Fall 2020 G&G Available Now
January 22, 2021
This issue features a unique glimpse into the overwhelming majority of diamonds submitted to GIA: those on the D-to-Z color scale. It also includes a detailed study of emeralds from Pakistan, a fascinating historical look at auctions of gems and jewels of Europe’s royal families, analysis of a rare raindrop pattern in Chinese turquoise, and a firsthand account of shell nuclei production and pearl farming in Vietnam.
Natural-Color D-to-Z Diamonds: A Crystal-Clear Perspective
The lead article, by Sally Eaton-Magaña and co-authors, examines a large dataset of colorless to near-colorless diamonds from GIA’s 2017 intake. The statistical evaluation of grading quality factors and diamond type properties has never been presented in such comprehensive detail for natural-color D-to-Z diamonds.
Inclusion and Trace Element Characteristics of Emeralds from Swat Valley, Pakistan
Hongshu Guo and coauthors provide a detailed study characterizing the various properties and chemistry of emeralds from Swat Valley, Pakistan. The researchers analyze regular and trapiche-type emeralds separately and posit that their distinct properties can be useful for geographic origin determination.
A History of European Royal Jewel Sales, Including Sotheby’s 2018 Auction of Marie Antoinette’s Jewels
Russell Shor delivers a fascinating retrospective on the accumulation of gems and jewels by the most prominent European royal houses, culminating with Sotheby’s historic Bourbon-Parma auction in 2018. This remarkable sale garnered worldwide attention as 10 lots featuring items that once belonged to Marie Antoinette faced the auction gavel.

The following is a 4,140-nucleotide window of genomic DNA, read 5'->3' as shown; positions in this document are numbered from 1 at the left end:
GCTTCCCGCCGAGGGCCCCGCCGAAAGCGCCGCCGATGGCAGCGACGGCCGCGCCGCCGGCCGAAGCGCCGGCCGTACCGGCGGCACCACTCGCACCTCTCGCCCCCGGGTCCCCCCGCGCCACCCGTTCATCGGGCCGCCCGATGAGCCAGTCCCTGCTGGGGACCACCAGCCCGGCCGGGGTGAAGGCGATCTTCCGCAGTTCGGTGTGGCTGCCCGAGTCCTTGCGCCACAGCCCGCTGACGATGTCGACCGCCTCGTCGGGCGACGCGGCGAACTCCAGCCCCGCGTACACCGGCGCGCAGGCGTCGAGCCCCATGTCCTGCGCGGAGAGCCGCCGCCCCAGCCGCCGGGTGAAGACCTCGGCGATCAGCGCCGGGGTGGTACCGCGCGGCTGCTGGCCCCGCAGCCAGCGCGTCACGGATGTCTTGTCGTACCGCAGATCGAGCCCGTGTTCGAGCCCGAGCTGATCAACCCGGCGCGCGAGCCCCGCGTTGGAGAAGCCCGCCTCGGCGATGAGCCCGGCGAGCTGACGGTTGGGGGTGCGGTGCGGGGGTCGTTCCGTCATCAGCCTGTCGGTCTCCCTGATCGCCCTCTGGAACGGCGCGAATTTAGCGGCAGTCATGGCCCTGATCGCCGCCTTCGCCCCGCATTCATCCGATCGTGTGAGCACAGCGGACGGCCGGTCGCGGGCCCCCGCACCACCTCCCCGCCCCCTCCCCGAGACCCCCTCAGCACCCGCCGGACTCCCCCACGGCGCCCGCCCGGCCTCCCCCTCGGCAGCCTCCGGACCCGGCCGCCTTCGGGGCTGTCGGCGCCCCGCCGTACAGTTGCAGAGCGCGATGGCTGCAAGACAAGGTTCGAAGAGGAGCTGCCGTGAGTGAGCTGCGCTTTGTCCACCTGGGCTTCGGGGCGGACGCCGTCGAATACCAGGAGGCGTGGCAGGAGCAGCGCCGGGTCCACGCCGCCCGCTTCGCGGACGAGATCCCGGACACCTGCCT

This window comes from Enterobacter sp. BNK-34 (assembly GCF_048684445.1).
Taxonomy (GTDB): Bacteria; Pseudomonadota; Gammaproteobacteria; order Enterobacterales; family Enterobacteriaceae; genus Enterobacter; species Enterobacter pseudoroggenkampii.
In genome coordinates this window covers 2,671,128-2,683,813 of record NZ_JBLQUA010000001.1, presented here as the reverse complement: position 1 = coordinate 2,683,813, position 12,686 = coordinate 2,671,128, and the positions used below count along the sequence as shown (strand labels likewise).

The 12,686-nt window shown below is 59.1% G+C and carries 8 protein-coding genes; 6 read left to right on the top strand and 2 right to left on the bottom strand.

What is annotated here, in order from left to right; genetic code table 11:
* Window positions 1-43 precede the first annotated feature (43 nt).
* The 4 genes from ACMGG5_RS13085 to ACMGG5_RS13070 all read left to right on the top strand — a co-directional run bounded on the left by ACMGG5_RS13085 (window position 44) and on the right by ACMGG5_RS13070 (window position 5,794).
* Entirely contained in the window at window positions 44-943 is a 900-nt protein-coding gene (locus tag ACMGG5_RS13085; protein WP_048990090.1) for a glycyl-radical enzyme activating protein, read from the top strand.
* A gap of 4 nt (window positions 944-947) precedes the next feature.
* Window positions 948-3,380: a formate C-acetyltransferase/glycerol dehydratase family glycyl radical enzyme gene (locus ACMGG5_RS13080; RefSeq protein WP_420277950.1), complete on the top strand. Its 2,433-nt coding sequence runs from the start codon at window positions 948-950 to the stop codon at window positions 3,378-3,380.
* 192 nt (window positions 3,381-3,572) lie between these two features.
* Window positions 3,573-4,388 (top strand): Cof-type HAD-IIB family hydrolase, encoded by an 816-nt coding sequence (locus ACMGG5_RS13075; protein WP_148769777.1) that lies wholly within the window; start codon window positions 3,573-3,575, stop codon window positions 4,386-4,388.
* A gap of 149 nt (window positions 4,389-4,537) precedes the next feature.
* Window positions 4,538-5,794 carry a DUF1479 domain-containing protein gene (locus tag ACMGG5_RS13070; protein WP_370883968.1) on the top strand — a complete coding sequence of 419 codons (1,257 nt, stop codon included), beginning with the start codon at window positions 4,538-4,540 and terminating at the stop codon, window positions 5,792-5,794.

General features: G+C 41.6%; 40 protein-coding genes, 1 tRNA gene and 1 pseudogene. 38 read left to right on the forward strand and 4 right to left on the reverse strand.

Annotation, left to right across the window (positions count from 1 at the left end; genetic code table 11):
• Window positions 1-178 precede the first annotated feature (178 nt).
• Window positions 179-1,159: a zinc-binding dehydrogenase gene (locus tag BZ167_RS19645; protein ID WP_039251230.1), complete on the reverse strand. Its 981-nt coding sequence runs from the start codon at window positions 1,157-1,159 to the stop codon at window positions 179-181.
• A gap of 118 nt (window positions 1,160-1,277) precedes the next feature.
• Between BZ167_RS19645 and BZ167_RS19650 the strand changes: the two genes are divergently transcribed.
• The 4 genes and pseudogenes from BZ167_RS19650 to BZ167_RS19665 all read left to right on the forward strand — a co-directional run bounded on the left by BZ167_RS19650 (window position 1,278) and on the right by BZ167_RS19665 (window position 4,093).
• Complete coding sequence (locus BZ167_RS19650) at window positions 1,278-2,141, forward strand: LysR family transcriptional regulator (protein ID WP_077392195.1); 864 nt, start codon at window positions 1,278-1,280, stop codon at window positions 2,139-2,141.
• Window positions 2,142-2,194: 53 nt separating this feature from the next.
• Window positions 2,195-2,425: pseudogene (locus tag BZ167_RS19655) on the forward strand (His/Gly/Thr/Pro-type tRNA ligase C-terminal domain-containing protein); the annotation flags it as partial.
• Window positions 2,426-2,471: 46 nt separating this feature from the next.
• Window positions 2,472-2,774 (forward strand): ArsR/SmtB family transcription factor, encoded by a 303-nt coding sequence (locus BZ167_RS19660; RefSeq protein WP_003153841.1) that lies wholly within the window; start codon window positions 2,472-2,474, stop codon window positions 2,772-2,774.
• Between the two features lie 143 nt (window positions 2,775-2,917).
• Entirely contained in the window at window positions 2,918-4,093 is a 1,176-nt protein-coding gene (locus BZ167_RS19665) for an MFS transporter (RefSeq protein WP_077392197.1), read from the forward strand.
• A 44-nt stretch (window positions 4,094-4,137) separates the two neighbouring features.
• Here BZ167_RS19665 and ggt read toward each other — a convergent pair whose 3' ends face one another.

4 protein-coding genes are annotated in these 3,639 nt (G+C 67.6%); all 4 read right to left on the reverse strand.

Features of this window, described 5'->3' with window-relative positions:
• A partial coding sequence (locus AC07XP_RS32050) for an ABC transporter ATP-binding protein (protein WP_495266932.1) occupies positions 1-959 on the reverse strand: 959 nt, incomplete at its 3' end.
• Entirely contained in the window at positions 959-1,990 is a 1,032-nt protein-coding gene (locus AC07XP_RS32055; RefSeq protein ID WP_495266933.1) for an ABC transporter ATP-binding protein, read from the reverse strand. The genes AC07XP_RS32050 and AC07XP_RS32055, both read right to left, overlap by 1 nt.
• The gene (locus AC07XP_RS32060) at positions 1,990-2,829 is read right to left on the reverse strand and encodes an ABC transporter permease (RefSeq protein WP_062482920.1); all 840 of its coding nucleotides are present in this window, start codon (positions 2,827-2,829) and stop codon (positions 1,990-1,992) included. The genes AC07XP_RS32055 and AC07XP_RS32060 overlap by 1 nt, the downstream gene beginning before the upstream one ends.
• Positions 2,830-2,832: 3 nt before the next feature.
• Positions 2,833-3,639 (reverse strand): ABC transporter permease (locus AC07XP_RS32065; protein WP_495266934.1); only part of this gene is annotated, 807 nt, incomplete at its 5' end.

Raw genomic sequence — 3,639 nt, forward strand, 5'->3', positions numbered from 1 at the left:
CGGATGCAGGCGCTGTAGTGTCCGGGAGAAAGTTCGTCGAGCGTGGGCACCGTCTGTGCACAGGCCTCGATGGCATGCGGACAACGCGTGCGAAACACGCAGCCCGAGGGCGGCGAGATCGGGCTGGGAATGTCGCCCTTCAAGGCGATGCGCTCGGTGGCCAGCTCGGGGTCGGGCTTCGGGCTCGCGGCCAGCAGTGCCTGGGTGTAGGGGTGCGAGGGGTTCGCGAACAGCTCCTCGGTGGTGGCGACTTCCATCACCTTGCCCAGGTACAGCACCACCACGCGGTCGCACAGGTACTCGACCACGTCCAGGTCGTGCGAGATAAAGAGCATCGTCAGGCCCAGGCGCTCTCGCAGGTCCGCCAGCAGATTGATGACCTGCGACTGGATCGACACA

Unique Raindrop Pattern of Turquoise from Hubei, China
Hubei Province in China produces about 70% of the turquoise available in the Chinese gem market. Hubei turquoise possessing blue and blue-green spots resembling raindrops is very popular in China and very rare. Ling Liu and coauthors use an array of spectroscopic techniques to analyze the differences in the raindrops, veins, and substrates while identifying the formation mechanism of this unique pattern in turquoise.
Vietnam: Shell Nuclei, Pearl Hatcheries, and Pearl Farming
A team from GIA’s Bangkok laboratory was granted behind-the-scenes access to two pearl farms and a shell nucleus manufacturing factory in Vietnam. In this field report, Nicholas Sturman and coauthors detail how high-quality bead nuclei are produced from raw shell and subsequently used to culture pearls on a commercial scale.
GIA laboratory staff members present their latest findings in the Lab Notes section, including “fire and ice” fluorescence in a novelty cut diamond, color-change cat’s-eye diaspore, the discovery of a 15.53 ct pearl in an edible oyster, and magnetite inclusions in star peridot.
The Micro-World section, dedicated to the inner world of gemstones, features several creatively manufactured inclusions, epigenetic residue mimicking an “egg,” a beautiful tuft of blue needles, and metal sulfide “tree” patterns, all found within their quartz hosts.
Gem News International
Finally, GNI correspondents from around the world report on bead cultured pearls embedded with near-field-communication technology, Maxixe beryl with an unusual violet color, oiled spinel, and an overview of the research presentations at the annual Geological Society of America meeting.
The Fall issue also contains the list of winners from the 2020 Gems & Gemology Challenge.
Brooke Goedert is associate editor of Gems & Gemology at GIA in Carlsbad, California.